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U. of Mich. Entry Takes First Place in Solar Car Race With AM-Solar Car Race-List

July 19, 1990

DETROIT (AP) _ The Sunrunner, a student-built solar car that runs on ″the power of a hair dryer,″ hummed across the finish line Thursday to win a Florida-to-Detroit race by 32 sun-powered vehicles.

Western Washington University’s Viking XX was first to finish, but the University of Michigan’s Sunrunner had the best elapsed time in the 11-day, 1,641-mile competition: 72 hours, 50 minutes and 47 seconds. Its average speed was 22.5 mph.

″This is about as good as engineering can get,″ said Michigan team member Bill Kaliardos. ″It’s an exciting way to display solar energy and its applications.″

The Sunrunner triumphed despite its first mechanical delay, a 10-minute stop Thursday to repair a drive chain.

Western Washington’s entry was second in the early, unofficial standings, and the University of Maryland’s Pride of Maryland came in third.

The vehicles completed the final, 84-mile leg of the race under strong sun and with temperatures in the 80s. The flat, lightweight vehicles finished with faint whines and hums rather than the booming exhausts and smoking tires of their internal-combustion cousins.

The Sunrunner - just over 3 feet high but 19 feet long and 6.6 feet wide - and other cars were designed to expose the maximum area of solar cells to the sun and run on minimum power, in the Sunrunner’s case 1.5 horsepower.

″We’re trying to run the car on the power of a hair dryer,″ said Susan Fancy, a 27-year-old mechanical engineering student who was the Sunrunner’s project manager.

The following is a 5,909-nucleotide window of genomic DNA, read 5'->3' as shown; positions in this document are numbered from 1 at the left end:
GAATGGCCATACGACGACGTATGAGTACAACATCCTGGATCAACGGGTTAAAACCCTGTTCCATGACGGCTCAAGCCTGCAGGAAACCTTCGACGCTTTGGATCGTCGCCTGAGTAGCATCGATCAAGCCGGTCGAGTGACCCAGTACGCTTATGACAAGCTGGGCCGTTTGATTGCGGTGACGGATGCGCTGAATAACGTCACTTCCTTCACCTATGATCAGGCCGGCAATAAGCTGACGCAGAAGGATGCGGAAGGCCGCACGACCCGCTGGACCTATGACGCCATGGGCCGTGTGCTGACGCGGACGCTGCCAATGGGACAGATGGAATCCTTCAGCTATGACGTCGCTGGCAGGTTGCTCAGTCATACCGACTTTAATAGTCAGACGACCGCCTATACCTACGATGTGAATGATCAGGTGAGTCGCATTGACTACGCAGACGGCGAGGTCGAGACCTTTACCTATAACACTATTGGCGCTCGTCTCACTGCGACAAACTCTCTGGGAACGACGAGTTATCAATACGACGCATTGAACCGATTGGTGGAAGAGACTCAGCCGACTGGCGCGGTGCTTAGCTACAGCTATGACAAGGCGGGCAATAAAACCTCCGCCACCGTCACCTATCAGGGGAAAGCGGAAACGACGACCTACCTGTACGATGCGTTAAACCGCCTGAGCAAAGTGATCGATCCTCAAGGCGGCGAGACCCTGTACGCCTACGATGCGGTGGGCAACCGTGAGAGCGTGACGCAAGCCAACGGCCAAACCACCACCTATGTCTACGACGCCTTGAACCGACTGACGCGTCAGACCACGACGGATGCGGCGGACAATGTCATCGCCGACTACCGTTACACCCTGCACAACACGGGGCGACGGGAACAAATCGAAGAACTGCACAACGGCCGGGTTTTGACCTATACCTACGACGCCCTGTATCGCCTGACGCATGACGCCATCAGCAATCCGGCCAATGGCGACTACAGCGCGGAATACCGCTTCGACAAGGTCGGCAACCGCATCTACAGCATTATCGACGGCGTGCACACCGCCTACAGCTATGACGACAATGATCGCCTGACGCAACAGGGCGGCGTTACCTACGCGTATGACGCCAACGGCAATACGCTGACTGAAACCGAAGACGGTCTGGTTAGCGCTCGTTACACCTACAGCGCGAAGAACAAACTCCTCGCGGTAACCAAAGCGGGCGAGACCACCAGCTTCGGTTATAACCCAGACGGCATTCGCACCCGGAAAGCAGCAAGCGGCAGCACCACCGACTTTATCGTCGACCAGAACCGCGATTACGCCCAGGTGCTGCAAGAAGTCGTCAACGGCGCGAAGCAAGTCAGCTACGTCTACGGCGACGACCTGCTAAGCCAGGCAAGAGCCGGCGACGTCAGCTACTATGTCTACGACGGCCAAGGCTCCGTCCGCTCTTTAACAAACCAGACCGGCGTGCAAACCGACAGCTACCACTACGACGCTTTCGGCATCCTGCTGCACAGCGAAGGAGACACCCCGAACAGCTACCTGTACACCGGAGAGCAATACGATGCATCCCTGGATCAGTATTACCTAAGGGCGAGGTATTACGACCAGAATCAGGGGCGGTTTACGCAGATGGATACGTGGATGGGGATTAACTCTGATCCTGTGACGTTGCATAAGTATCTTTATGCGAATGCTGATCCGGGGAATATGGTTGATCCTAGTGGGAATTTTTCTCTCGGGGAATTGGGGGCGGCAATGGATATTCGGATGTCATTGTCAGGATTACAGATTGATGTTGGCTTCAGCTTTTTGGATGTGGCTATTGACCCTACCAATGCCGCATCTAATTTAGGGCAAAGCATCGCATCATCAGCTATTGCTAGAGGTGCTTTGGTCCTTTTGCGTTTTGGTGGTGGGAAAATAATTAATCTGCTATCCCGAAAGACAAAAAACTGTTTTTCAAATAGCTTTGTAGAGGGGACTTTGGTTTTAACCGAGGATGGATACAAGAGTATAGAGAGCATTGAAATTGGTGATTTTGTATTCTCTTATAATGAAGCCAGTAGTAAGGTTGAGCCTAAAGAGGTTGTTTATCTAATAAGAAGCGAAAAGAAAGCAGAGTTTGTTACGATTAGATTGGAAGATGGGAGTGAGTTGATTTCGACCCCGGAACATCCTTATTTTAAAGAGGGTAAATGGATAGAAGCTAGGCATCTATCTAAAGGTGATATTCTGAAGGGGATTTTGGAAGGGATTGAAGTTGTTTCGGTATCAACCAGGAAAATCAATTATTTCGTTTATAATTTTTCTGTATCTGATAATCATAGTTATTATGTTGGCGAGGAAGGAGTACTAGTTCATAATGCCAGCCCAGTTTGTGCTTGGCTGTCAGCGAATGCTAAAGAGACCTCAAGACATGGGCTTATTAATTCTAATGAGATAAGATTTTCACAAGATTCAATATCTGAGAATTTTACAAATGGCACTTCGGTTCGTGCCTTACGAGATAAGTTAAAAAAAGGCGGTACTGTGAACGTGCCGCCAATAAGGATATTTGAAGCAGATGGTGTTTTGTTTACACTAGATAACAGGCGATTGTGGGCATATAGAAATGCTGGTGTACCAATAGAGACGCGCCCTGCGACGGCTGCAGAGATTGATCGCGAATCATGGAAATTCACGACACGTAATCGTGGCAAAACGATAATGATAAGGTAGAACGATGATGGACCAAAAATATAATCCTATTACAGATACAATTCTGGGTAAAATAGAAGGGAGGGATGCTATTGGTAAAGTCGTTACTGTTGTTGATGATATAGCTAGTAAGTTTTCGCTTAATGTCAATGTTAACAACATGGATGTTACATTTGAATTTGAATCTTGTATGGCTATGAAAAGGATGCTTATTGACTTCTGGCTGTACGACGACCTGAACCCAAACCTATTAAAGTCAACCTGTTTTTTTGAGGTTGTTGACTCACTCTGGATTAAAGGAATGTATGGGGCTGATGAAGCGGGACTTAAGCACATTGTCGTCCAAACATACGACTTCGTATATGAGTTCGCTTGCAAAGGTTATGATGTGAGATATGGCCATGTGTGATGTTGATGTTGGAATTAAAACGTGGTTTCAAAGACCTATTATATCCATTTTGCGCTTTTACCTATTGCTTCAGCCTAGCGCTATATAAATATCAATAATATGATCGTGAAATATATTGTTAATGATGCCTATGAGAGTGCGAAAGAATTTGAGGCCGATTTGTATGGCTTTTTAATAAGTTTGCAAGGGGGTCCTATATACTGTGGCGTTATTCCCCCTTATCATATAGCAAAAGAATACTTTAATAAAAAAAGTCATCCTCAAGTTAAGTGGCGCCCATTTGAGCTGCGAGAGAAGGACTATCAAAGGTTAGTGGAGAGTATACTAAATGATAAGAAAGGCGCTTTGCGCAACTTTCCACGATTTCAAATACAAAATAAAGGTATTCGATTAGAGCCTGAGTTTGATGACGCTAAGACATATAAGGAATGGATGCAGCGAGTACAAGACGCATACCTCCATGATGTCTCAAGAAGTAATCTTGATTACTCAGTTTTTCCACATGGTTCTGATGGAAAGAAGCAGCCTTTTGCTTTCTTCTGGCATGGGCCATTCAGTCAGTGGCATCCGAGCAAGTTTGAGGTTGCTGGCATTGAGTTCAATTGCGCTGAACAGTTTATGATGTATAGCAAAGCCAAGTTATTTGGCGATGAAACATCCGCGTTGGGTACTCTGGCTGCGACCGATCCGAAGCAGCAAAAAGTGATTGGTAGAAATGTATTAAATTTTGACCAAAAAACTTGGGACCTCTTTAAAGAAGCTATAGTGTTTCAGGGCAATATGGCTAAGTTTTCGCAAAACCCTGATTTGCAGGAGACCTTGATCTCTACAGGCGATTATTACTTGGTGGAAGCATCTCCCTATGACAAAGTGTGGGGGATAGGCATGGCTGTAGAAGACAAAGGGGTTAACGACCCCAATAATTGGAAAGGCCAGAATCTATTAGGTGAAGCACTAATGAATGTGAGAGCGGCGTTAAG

The GM Sunrayce USA, which began July 9 at Disney World in Lake Buena Vista, Fla., was sponsored by General Motors Corp., the U.S. Department of Energy and the Society of Automotive Engineers.

GM plans to send the top three finishers to Australia’s World Solar Challenge, a 2,000-mile race across the Australian outback from Darwin to Adelaide. It starts Nov. 11.

″We’re going to take our car back and start preparing it to go to Australia,″ said Bill Lingenfelter, 23, a Western Washington University industrial technology student and the Viking XX team captain.

Lingenfelter said some 35 people worked for about 18 months on the Viking XX.

″One thing that I really like: it’s all student-designed and student- built,′ ′ said Lingenfelter of the car, which was featured on the cover of Popular Science last August.

One of only three two-passenger vehicles in the race, the pontoon-like vehicle had two fishbowl-shaped cockpits facing each other. ″It’s very radical,″ Lingenfelter said.

GM held a parade of the finishers and another banquet for the racers, who were treated to a lobster dinner in Mason on the eve of the final race day.

The Star II from small Crowder College in Missouri showed that small could be beautiful, finishing first in Wednesday’s 190-mile leg from Greenville, Ohio, to Mason.

Crowder finished fifth overall, edging out such engineering powerhouses as MIT, in sixth place, and Stanford, in seventh. In fourth place was the Solar Eagle of California State University-Los Angeles.

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